Boys dress up as doctors on Halloween. Girls dress up as nurses. Boys dress up as knights. Girls dress up as princesses. These are cliches and they sound heteronormative and antiquated or just kinda dull, but they also remain true. This is how it goes even when parents strive to be more fluid and inclusive (Zombie Girls! Kitten Boys!). Whether this is the result of natural inclinations (boys like swords, girls like wands) or social conditioning (boys are pressured to like swords, girls are pressured to like wands) remains up for debate.
Here’s what researchers know about gender, sexuality, and Halloween costumes, just in time to make you the least popular (but most well-informed) attendee at your kid’s Halloween party.
Halloween Costumes Are Polarizing
A recent study of 469 children’s Halloween costumes found that fewer than 10 percent were “gender neutral” and that gendered Halloween costumes tend to cluster around a few tropes. Feminine costumes largely consist of beauty queens, princesses, animals, and foodstuffs. Male costumes, on the other hand, “emphasized the warrior theme of masculinity and were more likely to feature villains, especially agents or symbols of death,” the authors write.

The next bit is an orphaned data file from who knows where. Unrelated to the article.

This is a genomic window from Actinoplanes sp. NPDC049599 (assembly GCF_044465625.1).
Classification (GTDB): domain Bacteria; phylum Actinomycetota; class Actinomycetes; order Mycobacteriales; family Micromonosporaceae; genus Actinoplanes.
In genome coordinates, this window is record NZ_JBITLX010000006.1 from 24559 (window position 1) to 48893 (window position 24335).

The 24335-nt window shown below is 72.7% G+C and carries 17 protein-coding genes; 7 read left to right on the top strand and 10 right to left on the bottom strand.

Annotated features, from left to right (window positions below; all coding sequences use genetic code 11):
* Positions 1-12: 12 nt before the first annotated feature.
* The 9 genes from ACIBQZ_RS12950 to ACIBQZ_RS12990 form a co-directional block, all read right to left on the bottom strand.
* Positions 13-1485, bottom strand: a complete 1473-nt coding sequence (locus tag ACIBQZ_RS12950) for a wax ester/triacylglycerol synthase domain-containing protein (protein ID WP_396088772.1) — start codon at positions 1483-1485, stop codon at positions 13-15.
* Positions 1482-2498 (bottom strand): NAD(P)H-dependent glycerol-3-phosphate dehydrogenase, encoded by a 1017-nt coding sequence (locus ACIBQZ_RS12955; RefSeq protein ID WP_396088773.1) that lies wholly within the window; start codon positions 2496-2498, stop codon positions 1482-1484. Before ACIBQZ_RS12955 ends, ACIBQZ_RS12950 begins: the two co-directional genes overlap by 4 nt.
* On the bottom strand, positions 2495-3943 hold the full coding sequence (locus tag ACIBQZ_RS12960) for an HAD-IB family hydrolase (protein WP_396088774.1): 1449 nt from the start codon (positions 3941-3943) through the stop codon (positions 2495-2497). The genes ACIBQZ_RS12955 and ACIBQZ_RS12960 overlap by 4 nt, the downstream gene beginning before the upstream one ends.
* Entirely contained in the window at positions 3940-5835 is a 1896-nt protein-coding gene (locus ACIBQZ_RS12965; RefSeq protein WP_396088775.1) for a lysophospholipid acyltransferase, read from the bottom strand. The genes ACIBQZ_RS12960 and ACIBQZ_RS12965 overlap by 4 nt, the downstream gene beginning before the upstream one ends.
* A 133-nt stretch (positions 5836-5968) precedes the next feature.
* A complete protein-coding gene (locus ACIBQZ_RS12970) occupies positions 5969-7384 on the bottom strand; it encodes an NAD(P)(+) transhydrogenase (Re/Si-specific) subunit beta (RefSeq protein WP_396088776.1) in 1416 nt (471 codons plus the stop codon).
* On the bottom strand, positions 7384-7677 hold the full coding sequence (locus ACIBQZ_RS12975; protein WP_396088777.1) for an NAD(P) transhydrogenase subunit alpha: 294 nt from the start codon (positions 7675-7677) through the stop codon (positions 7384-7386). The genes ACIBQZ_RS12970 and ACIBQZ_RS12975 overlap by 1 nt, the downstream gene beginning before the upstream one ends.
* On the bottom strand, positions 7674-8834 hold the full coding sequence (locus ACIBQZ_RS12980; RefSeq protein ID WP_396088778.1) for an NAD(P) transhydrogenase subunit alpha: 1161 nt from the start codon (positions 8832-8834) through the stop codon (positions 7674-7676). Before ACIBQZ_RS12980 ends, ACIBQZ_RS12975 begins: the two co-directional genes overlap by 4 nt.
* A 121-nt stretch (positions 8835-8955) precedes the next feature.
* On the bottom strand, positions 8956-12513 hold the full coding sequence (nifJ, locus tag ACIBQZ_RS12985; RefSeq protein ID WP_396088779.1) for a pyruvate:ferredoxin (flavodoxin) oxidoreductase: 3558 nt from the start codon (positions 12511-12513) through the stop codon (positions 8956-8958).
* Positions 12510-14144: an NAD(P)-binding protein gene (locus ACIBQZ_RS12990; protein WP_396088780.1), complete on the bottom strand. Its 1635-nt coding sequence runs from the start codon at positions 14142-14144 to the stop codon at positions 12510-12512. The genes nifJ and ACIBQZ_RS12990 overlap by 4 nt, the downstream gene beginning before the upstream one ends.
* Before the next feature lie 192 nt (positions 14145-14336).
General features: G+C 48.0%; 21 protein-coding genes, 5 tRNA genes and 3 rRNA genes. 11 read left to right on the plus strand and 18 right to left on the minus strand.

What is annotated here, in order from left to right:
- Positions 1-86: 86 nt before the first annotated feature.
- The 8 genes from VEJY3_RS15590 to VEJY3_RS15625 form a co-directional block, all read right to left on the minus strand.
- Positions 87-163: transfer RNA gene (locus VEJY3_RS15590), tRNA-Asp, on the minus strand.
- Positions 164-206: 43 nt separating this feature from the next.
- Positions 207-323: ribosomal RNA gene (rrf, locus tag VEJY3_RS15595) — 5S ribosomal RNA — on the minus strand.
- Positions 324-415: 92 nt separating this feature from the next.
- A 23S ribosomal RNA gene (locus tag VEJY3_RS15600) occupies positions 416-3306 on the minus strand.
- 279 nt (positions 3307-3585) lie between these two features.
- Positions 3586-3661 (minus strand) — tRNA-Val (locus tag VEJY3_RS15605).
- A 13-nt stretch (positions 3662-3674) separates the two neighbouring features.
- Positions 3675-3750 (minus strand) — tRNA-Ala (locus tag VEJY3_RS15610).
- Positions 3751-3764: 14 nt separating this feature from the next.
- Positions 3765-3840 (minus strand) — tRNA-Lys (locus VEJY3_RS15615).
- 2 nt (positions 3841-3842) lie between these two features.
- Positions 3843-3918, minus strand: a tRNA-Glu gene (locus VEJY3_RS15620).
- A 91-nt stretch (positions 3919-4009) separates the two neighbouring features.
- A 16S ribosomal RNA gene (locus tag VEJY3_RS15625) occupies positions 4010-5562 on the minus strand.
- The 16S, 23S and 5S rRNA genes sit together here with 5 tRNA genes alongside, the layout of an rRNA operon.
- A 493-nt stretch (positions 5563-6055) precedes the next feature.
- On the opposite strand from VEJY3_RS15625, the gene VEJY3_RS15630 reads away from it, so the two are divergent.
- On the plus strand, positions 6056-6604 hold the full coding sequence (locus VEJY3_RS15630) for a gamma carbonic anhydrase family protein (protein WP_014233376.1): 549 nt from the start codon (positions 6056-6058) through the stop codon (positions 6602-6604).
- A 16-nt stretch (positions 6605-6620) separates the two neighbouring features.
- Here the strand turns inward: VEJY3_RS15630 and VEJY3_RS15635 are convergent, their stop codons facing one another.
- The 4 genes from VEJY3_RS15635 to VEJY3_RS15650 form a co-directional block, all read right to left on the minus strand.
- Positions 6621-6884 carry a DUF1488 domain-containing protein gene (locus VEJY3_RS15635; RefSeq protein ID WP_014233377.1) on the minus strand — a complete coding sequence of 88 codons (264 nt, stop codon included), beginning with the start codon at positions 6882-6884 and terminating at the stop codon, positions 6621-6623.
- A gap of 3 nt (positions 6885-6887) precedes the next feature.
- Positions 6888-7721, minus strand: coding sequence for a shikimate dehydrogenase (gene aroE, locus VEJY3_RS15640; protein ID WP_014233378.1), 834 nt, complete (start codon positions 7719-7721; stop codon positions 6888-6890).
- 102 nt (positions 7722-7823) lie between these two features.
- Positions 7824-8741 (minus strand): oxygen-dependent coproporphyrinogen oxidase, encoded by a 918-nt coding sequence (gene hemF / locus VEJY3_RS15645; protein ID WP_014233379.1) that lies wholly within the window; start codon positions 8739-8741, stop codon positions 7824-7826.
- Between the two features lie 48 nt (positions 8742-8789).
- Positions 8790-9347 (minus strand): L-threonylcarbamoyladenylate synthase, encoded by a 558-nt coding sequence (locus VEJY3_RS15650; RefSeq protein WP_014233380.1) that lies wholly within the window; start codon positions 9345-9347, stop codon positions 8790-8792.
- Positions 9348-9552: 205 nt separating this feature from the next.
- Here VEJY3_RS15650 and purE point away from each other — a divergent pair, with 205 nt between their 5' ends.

So if you have a son who wants to be an animal or a daughter who wants to be an agent of death, you’re probably not going to be able to buy this year’s costume off the shelf.
Sexy Halloween Costumes May Hurt Girls
Sexual Halloween costumes for young girls may contribute negatively to how young women see themselves, psychologist Rebecca Bigler told The New York Times in 2015. She suspects that girls who are drawn to sexy costumes may be getting the message that they are most valuable when they’re attractive to men, a disadvantage that studies suggest could set them up for failure in the long term. Indeed, Bigler co-authored a study of girls ages 10 to 15 that found that those who felt that women should be sexually attractive to men earned lower grades than their peers.
Masculine Halloween Costumes May Hurt Boys
Masculine Halloween costumes represent “the colonization of masculinity by commercial interests” and “branded masculinity,” according to the authors of a 2014 study published in The Journal of Men’s Studies. The study analyzed 100 men’s Halloween costumes, and concluded that warriors and zombies are not necessarily what young boys want to be, as much as they represent what corporate America tells them they should want to be. The costume industry “masquerades as consumer ‘choice’,” the authors write, “while simultaneously masking the continued transformation of American masculinity into specific brand products.”
The Older Your Kids Get, The Less It Matters
Little boys seem to have their hearts set on traditionally masculine costumes, and little girls seem dedicated to traditionally feminine ones. But one 2010 study suggests that all changes as we grow up — older boys and girls are more likely to buy gender-bending costumes. Whether that’s because older kids understand irony and want to get a laugh out of their friends is unclear. But it’s also possible that corporations market gender-specific toys and products to young kids, and that preteens and teens are savvy enough to buck that trend and wear what they want.